by Rob Williams on November 3, 2008 in Processors
With Core i7’s launch due in just a few weeks, there’s no better time than right now to take a hard look at its performance, which is what we’re taking care of today. In addition to our usual performance comparisons with last-gen CPUs, we’re also taking an in-depth look at both QPI and HyperThreading performance, and some of our results may surprise you.
When Intel launched Core 2 in the summer of 2006, there were some upgrading considerations to keep in mind, but nothing to the extent of things with Nehalem. Core 2 retained the same the same socket design, so CPU coolers could carried over. Likewise, if you were using DDR2 with your previous setup, then that could easily be carried over as well.
Well, things aren’t so peachy with Nehalem, and you’re going to have to be prepared to spend a little bit of money if you want to upgrade. The extra cost of entry won’t be so noticeable if you are building an entirely new rig, but prices will be a little higher than what you could get away with in current-gen.
The three main considerations are the motherboard, RAM and CPU cooler. Because Nehalem utilizes the new LGA1366 socket, an X58-based motherboard must be used. Although we won’t know until they hit the street as to their cost, rumored prices place almost every-single launch board above $300, so that’s the figure I’d be sure to keep in mind.
As with any launch, components will become increasingly less expensive as time passes, and I’d expect prices to drop on everything except the processors themselves almost immediately.
Where money might not have to be spent is with your CPU cooler, if you happen to own a current model that is still well-supported by the company who manufactures it. Because the CPU die itself didn’t increase much in size since Core 2, the bottom of any current CPU cooler can still completely cover Core i7’s IHS. This means, all that’s needed to use your current CPU cooler is an updated bracket.
The brackets required for LGA1366 are not that much larger, surprisingly, as you can see in the photo below. These particular brackets are designed for Thermalright’s Ultra-120, with the one on the left being darker in color as it’s meant to be equipped with the TRUE Black version of the cooler. As you can see, the size differences are rather minute overall, but just large enough to force you into spending some cash.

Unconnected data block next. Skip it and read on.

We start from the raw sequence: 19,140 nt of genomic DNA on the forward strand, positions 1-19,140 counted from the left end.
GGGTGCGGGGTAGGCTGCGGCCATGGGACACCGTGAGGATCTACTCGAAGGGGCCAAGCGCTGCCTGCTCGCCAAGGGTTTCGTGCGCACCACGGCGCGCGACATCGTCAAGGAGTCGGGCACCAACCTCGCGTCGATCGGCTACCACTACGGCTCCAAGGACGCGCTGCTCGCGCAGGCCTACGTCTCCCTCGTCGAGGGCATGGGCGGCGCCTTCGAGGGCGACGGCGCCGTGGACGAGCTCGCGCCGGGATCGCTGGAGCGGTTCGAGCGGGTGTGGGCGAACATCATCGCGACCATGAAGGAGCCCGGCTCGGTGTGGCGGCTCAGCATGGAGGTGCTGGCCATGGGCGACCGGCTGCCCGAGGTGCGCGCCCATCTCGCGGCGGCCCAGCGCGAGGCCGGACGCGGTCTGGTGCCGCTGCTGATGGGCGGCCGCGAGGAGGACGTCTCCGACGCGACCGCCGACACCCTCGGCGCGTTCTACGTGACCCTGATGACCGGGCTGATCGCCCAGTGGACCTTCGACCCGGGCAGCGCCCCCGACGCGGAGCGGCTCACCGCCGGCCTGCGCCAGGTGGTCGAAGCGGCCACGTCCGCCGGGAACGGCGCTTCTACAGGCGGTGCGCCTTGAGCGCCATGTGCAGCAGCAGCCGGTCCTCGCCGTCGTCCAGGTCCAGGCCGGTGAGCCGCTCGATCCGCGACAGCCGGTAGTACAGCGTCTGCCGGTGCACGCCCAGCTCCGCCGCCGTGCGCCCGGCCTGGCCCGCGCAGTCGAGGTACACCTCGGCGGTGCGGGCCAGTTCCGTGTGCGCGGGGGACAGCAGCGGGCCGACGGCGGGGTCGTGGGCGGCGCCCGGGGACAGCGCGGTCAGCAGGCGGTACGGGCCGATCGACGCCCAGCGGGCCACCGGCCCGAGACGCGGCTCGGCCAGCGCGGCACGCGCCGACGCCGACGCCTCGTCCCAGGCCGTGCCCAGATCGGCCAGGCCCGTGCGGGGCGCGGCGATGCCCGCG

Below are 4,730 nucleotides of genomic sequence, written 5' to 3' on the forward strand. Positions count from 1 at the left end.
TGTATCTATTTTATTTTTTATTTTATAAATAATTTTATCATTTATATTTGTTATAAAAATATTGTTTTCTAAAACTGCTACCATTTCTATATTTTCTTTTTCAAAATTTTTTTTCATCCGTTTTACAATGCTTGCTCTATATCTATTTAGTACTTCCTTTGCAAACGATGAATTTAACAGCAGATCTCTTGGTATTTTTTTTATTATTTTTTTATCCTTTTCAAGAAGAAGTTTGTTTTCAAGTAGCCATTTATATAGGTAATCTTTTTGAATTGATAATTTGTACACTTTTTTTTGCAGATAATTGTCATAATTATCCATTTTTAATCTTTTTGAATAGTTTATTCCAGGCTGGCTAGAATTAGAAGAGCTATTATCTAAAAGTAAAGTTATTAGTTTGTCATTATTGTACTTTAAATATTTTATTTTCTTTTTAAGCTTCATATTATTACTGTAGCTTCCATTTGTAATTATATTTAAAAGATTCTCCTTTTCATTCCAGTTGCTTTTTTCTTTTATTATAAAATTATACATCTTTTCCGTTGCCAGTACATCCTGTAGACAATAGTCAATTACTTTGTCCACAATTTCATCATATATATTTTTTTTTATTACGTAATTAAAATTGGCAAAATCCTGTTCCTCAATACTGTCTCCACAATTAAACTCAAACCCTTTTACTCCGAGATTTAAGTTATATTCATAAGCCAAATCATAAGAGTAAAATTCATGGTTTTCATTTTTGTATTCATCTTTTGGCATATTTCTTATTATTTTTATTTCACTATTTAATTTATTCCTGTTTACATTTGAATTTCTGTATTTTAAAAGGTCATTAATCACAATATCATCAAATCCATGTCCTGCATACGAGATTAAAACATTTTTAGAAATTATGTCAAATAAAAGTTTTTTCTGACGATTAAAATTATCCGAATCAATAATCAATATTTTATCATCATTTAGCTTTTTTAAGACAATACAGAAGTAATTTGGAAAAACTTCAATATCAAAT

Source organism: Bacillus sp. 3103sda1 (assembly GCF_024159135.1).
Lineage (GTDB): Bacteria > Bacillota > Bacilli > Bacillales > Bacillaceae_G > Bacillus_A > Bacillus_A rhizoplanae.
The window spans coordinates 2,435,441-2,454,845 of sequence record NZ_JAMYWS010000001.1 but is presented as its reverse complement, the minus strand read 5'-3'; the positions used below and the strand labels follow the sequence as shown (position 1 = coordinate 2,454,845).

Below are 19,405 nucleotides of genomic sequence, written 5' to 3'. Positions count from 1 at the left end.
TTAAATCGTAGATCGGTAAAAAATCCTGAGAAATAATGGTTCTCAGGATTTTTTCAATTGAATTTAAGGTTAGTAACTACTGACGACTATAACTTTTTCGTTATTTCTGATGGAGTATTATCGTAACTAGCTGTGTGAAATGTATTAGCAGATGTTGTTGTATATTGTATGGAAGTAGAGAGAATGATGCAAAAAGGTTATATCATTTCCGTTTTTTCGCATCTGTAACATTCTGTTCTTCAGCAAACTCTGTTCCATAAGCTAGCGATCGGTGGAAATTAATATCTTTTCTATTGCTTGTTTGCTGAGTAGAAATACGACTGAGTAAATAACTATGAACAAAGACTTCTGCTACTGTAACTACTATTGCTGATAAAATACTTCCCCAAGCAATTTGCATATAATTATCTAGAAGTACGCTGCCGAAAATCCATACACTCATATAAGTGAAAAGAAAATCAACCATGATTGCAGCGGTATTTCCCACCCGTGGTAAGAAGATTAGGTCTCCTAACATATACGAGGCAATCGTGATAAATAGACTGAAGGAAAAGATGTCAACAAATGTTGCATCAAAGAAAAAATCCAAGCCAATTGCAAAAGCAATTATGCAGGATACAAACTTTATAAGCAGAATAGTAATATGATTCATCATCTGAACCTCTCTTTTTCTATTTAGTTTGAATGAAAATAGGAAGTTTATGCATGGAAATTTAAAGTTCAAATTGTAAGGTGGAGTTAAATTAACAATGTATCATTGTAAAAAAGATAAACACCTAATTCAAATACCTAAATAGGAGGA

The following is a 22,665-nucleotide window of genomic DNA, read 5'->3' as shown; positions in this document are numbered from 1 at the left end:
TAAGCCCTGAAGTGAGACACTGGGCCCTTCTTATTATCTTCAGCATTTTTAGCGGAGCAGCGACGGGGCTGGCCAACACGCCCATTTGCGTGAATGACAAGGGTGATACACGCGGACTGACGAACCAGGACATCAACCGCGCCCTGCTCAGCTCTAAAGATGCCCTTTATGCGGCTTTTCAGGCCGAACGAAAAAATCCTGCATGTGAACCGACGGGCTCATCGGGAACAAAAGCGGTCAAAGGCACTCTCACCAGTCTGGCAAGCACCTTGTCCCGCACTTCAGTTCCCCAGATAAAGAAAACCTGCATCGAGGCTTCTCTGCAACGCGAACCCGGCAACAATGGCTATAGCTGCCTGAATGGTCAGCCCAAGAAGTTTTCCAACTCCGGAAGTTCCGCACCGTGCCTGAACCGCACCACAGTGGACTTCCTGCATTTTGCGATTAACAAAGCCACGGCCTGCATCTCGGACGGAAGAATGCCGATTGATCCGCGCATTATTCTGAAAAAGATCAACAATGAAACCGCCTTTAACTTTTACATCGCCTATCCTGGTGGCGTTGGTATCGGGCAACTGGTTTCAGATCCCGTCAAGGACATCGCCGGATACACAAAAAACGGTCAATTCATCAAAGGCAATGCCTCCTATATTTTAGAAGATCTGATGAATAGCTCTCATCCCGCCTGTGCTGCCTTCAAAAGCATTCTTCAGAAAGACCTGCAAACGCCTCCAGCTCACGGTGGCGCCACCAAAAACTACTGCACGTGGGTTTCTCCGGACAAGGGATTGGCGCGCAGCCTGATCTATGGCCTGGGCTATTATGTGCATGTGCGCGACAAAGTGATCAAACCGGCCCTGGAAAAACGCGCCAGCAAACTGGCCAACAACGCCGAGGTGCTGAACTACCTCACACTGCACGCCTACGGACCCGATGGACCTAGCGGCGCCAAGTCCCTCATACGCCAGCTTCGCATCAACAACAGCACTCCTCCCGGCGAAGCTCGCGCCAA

Almost all of the CPU cooler manufacturers I’ve talked to over the course of the past month have told me that they’d be releasing these updated brackets in time for launch. I warn you, however, that if you don’t happen to own what’s considered to be a “popular” model, an updated bracket might not become available. Since the changes between one company’s coolers may be minimal, one of their LGA1366 may work with your cooler, with minor modifications.
On average, I’d expect to have to shell out $10 for one of these updated brackets, although some companies may decide to reward your patronage and give you the updated bracket for free, with a proof of purchase. That’s exactly how Noctua plans to do things, so if your main cooler is theirs, you’re in luck.
Aside from the motherboard and CPU cooler, your other potential worry is RAM. Both Nehalem’s IMC and the X58 chipset are designed to support only DDR3, and I’m really unsure if we’ll see a DDR2 board from anyone, or if it’s even possible. What this means to you is, if you don’t already own a DDR3 kit (and maybe even if you do), be prepared to pick one up.
Thanks to Intel’s decision to create a triple-channel memory controller, every kit on the market right now makes no sense with Nehalem. In time for i7’s launch, there will be many different “tri-channel” kits available from all the popular vendors, such as OCZ, Corsair, Patriot and others. They will come in both 3GB and 6GB densities and range from DDR3-1066 – DDR3-2000 in frequencies.
If you own a current DDR3 kit, there’s a small chance it will not operate properly in an X58 board, unless the modules are designed to run with 1.65v of VDIMM. If you have high-end modules that have a stock speed that require more than 1.65v of voltage, it’s really difficult to say whether it will work or not.
Because i7 is so much more effective with three modules, though, you may want to consider an entirely new kit, rather than just add to the one you have, unless you happen to have 2GB modules. At launch, you will be able to find many 6GB tri-channel kits available for around $200, which isn’t too difficult to stomach.
That about wraps everything up. If you are planning to upgrade, be prepared to spend a little bit of money. If you need to get new RAM, the new build at a minimum should run you around $800, and that might not even be including a CPU cooler. It’s expensive right now, but I’d expect prices to drop rather fast, especially with the RAM kits and motherboards.